The LMV116 and LMV118 are based on TI’s proprietary VIP10 dielectrically isolated bipolar process.
The LMV116 and LMV118 architecture features the following:
The amplifier's differential inputs consist of a non-inverting input (+IN) and an inverting input (–IN). The amplifier amplifies only the difference in voltage between the two inputs, which is called the differential input voltage. The output voltage of the op-amp VOUT is given by Equation 1:
When the output swing approaches either supply rail, the output transistor enters a quasi-saturated state. A subtle effect of this operational region is that there is an increase in supply current in this state (up to 1 mA). The onset of quasi-saturation region is a function of output loading (current) and varies from 100 mV at no load to about 1 V when output is delivering 20 mA, as measured from supplies. Both input common mode voltage and output voltage level affect the supply current (see Typical Characteristics for plot).
The LMV118 can be shut down to save power and reduce its supply current to less than the 50 μA specified by applying a voltage to the SD pin. The SD pin is active high and needs to be tied to V− for normal operation. This input is low current (< 20-μA, 4-pF equivalent capacitance) and a resistor to V− (≤ 20 kΩ) results in normal operation. Shutdown is specified when SD pin is 0.4 V or less from V+ at any operating supply voltage and temperature.
In the shutdown mode, essentially all internal device biasing is turned off in order to minimize supply current flow, and the output goes into Hi-Z (high impedance) mode. Complete device turnon and turnoff times vary considerably relative to the output loading conditions, output voltage, and input impedance, but is generally limited to less than 1 μs (see Electrical Characteristics: 2.7 V, Electrical Characteristics: 5 V, and Electrical Characteristics: ±5 V)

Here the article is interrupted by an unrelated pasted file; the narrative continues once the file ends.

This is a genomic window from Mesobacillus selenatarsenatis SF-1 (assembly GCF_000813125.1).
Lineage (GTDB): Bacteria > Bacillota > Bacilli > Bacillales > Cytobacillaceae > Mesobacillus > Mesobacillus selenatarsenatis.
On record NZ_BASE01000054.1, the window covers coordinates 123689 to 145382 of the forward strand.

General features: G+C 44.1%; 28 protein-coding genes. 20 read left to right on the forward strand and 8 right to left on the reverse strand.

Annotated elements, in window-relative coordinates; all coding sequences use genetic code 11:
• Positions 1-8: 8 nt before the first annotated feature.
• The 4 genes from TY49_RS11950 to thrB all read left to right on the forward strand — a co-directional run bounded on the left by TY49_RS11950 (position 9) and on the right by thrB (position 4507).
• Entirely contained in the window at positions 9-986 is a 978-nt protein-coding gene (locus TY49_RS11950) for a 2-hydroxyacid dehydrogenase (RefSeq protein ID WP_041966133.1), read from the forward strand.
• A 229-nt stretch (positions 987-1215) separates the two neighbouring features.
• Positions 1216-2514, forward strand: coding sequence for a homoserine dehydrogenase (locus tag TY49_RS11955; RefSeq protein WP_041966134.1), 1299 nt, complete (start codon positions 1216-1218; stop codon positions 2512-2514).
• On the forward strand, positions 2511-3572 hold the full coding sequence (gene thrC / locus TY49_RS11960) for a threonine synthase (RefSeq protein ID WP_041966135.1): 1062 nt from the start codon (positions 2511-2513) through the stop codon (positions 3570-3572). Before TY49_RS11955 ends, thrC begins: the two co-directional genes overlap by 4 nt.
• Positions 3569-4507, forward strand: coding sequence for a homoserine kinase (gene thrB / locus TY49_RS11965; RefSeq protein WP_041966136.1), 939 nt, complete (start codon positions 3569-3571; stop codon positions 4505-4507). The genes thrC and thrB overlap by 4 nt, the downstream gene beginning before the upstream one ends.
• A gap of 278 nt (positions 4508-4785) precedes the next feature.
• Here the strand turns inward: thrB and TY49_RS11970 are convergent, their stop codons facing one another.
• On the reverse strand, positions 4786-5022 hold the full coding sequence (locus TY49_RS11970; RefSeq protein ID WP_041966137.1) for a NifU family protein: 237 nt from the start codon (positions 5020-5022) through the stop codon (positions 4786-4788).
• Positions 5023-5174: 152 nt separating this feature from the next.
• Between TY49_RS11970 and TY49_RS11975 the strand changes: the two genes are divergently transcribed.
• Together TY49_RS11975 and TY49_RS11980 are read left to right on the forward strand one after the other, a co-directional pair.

During shutdown, the input stage has an equivalent circuit as shown in Figure 20.
As can be seen from Figure 20, in shutdown there may be current flow through the internal diodes shown, caused by input potential, if present. This current may flow through the external feedback resistor and result in an apparent output signal. In most shutdown applications the presence of this output is inconsequential. However, if the output is forced by another device such as in a multiplexer, the other device must conduct the current described in order to maintain the output potential.
To keep the output at or near ground during shutdown when there is no other device to hold the output low, a switch (transistor) could be used to shunt the output to ground. Figure 21 shows a circuit where a NPN bipolar is used to keep the output near ground (approximately 80 mV):
Figure 22 shows the output waveform.
If bipolar transistor power dissipation is not tolerable, the switch can be done by an N-channel enhancement-mode MOSFET.